The men’s basketball team recently locked up its fifth-straight MIAC conference title and is poised to make a serious run yet again in the postseason. With a 20-2 record, 16-1 in conference, St. Thomas has dominated its competition all season.
Squarely in the middle of the success is All-American senior captain Joe Scott, a three-year starter for St. Thomas whose presence has lifted the program to another level.
Scott exploded onto the MIAC scene after playing his freshman season at Division II Colorado University in Colorado Springs. He led St. Thomas in scoring in both his sophomore and junior seasons, helping the Tommies to a No. 1 national ranking last year.
This season, however, Scott’s role has shifted away from top scorer to becoming a more prominent leader.
“I try to lead by example,” Scott said. “I do my best to communicate with everyone what we expect of them and how we can win as a team.”
Teammates and coaches say Scott has stepped into his position as an experienced anchor for the team.
“He’s definitely displayed a lot of leadership,” junior teammate Alex Healy said. “He’s a person we all look up to as someone who works really hard.”
Coach John Tauer said Scott has delivered on the coaching staff’s desire for added leadership from their seniors. In the process Scott, already a dynamic scoring threat, has bought into the St. Thomas mantra of winning with defense.
“He’s defending much, much better than he has in the past,” Tauer said. “He’s certainly become a more complete player.”
Averaging just under 29 minutes of playing time per game this season, Scott’s improved defense has been a big part of the Tommies’ stingy defense, which allows an average of just 60.6 points per game. Scott recognizes the correlation with the win column.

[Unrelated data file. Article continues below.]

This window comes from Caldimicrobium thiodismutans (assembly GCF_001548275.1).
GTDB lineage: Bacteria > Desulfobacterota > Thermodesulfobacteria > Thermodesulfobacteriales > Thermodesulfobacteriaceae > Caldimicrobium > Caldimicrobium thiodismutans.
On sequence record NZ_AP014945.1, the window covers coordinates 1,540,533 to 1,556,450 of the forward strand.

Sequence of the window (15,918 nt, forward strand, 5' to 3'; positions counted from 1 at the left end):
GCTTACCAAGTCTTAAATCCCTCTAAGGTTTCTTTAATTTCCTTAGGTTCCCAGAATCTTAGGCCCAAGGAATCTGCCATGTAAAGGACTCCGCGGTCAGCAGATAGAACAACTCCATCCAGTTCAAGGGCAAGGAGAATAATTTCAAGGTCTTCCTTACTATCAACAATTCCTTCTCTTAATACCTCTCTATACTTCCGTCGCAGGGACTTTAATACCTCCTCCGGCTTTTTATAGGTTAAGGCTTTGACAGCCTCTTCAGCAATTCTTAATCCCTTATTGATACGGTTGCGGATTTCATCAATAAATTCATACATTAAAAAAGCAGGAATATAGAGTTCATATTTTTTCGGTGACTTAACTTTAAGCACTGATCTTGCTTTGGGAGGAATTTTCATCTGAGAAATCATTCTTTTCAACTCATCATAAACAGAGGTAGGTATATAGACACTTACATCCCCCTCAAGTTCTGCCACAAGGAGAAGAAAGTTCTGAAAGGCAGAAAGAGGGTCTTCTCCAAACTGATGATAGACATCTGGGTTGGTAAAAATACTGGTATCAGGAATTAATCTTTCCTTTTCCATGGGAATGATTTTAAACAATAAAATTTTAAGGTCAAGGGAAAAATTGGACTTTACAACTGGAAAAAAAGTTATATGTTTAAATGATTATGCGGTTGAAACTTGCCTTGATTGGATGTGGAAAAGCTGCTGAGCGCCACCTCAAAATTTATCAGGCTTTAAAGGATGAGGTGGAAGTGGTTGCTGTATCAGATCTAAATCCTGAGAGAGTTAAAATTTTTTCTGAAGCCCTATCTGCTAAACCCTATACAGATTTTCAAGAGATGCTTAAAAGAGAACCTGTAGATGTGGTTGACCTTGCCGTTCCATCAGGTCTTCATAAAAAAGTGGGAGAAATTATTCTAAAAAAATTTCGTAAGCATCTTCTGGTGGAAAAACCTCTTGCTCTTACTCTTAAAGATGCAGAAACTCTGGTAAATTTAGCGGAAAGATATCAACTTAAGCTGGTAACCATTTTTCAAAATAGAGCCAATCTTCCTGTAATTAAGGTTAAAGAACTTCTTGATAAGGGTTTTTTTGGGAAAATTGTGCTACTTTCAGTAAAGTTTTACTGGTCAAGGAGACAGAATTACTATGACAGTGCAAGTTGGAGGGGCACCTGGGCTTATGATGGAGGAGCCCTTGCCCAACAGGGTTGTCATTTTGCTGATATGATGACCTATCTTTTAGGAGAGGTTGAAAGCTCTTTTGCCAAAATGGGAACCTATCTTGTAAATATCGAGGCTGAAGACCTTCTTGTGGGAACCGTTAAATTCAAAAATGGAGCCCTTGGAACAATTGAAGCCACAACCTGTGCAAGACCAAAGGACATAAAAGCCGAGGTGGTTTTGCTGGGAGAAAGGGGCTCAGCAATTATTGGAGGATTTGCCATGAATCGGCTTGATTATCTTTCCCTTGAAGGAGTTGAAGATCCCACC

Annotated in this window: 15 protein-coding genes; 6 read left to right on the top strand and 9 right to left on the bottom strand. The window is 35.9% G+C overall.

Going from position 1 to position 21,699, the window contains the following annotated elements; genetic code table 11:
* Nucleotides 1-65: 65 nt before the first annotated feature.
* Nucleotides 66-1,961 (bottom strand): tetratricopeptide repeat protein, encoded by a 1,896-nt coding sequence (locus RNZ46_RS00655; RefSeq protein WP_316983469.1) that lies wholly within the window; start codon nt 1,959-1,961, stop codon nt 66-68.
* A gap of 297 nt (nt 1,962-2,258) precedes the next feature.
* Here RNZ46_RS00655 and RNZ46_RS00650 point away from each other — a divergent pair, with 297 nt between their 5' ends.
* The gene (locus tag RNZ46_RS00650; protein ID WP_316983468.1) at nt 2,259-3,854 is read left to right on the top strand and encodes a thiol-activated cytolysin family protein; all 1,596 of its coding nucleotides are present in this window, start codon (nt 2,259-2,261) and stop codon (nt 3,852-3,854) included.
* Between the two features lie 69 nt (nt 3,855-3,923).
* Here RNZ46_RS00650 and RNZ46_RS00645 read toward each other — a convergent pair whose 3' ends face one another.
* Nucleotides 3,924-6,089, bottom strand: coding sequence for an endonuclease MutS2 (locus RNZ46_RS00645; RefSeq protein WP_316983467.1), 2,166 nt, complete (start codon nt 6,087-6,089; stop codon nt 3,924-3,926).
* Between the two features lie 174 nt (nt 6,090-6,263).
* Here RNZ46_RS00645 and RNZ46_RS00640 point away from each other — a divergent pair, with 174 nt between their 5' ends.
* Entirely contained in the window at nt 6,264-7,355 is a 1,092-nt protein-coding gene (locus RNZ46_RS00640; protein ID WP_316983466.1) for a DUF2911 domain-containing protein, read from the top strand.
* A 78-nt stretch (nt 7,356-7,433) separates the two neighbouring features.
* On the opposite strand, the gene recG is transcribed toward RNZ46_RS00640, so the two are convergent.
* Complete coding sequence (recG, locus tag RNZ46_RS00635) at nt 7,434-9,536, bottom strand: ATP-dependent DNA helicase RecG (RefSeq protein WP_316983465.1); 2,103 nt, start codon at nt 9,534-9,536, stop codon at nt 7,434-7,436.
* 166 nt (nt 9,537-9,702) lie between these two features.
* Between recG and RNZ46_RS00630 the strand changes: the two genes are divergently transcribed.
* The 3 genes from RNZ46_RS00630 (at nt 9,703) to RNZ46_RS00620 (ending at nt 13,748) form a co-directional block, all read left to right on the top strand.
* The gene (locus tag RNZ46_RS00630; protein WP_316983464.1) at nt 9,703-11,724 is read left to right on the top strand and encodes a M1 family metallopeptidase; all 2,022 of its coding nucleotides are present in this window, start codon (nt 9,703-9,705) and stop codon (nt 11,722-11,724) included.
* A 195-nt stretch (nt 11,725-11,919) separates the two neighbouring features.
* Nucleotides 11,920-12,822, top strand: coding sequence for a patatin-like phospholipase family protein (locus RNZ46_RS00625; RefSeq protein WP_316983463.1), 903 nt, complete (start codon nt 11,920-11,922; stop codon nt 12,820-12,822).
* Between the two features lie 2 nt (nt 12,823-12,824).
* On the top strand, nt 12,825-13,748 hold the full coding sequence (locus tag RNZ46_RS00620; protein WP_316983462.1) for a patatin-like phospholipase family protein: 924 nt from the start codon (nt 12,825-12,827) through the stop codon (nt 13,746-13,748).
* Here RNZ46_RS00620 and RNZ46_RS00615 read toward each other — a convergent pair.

“When our defense is clicking, that’s when we really play well,” he said. “It all comes down to defense.”
Scott’s point average is down slightly from last year, but St. Thomas is armed again this season with formidable depth, so it has the luxury of not needing big games offensively from any single player to get wins. Still, Scott is a ticking time bomb on offense and can go off on any given night, exhibited by his 21-point performance Jan. 27 against Augsburg.
“The games where he catches fire tend to be the ones that we’re most explosive,” Tauer said.
Scott has already compiled a memorable career at St. Thomas, but as his senior year draws to a close he recognizes how important this year is.
“Every game I play it’s like I’m counting down almost the number of games I could have left to play college basketball,” he said. “I’m trying not to think about it too much.”
With three regular season games left and a potential postseason run in the near future, St. Thomas can extend Scott’s college basketball career as long as possible. The length of it will depend on how long the Tommies can keep winning, but Scott should feel good about his chances in that regard. With a record of 73-8 since he arrived, Scott has been a crucial part of making sure St. Thomas expects to win every time it steps on the court.
Jordan Osterman can be reached at email@example.com.